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Astronomy Picture of the Day

Ursa Major and Canes Venatici

Alcor and Mizar - Multiple star system

M81 and M82 - Galaxies

M51 - Interacting Galaxies

Sadly, these two constellations are only visible to northern latitude observers. The 'Plough' or 'Big Dipper'- shown by the thicker lines in the chart - is one of the best known groups of stars in the sky and almost everyone knows that by following the line of the two stars, Merak and Dhube (known as the pointers), that make up the right hand side of the plough, brings you to the Pole Star, hence showing where true north is. The stars that make up the outline of the bear are not quite so obvious! Ursa Major contains two A-list objects along with some other interesting objects that are also shown on the chart. Canes Venatici is a very small and insignificant constellation that lies below the tail of the bear; but it does contain one of the most beautiful objects in the sky, the Whirlpool Nebula.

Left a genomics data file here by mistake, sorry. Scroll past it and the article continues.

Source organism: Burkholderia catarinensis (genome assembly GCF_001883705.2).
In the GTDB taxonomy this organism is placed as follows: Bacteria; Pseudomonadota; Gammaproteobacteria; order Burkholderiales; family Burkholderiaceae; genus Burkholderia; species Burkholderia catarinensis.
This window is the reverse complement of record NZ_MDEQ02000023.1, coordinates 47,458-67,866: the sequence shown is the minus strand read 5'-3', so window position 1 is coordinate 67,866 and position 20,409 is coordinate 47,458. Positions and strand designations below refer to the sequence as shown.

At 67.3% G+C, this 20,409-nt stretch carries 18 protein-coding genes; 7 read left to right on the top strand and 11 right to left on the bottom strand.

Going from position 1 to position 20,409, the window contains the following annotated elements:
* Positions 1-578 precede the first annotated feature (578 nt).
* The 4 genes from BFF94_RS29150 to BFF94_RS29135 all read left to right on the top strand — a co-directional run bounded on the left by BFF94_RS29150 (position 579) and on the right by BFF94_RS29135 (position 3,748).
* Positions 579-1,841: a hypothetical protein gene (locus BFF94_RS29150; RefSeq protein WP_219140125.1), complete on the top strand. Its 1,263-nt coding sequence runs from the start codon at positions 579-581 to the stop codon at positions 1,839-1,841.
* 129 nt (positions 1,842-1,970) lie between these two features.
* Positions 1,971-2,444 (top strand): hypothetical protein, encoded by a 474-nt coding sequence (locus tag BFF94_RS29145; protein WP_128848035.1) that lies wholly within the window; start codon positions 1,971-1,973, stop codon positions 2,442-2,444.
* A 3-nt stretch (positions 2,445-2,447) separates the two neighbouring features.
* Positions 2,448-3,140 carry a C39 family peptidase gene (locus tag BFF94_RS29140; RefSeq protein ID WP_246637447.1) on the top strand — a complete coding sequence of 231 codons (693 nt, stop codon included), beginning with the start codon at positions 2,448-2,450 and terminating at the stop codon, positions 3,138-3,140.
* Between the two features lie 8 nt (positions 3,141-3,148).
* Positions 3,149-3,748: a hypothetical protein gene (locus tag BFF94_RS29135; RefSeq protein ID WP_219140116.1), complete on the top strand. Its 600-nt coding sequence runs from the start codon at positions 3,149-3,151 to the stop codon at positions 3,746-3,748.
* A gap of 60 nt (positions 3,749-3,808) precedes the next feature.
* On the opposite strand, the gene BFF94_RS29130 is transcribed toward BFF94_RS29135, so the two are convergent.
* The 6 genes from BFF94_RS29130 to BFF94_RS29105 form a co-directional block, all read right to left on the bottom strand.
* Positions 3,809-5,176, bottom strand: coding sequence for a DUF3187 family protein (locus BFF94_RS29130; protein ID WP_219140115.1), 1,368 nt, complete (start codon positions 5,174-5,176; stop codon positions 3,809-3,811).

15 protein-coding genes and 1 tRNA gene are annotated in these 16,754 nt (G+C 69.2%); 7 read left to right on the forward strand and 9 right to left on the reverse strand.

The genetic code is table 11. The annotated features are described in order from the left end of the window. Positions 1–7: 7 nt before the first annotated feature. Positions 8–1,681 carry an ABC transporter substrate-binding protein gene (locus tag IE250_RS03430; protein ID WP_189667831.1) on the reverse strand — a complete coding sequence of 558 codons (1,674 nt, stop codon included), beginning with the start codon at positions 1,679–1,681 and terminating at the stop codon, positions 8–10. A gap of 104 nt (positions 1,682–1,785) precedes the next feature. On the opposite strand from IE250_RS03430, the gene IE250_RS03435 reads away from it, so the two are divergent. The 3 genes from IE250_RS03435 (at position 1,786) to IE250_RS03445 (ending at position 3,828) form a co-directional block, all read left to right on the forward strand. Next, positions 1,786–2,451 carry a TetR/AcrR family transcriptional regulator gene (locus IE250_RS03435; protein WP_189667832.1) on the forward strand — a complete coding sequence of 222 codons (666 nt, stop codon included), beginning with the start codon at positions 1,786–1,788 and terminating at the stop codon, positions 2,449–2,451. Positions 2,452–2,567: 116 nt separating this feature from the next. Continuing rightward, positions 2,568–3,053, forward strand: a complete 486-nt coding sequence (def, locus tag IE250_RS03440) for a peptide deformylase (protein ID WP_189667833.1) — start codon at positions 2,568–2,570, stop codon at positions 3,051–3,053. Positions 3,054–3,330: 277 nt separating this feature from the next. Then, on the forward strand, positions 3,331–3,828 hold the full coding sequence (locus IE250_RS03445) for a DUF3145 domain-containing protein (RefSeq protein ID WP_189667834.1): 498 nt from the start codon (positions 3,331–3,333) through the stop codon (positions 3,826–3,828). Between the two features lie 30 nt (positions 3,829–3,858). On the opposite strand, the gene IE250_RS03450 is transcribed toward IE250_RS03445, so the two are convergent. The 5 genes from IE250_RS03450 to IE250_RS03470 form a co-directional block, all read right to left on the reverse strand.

Alcor and Mizar Visual and telescopic doubles Open Cluster E B M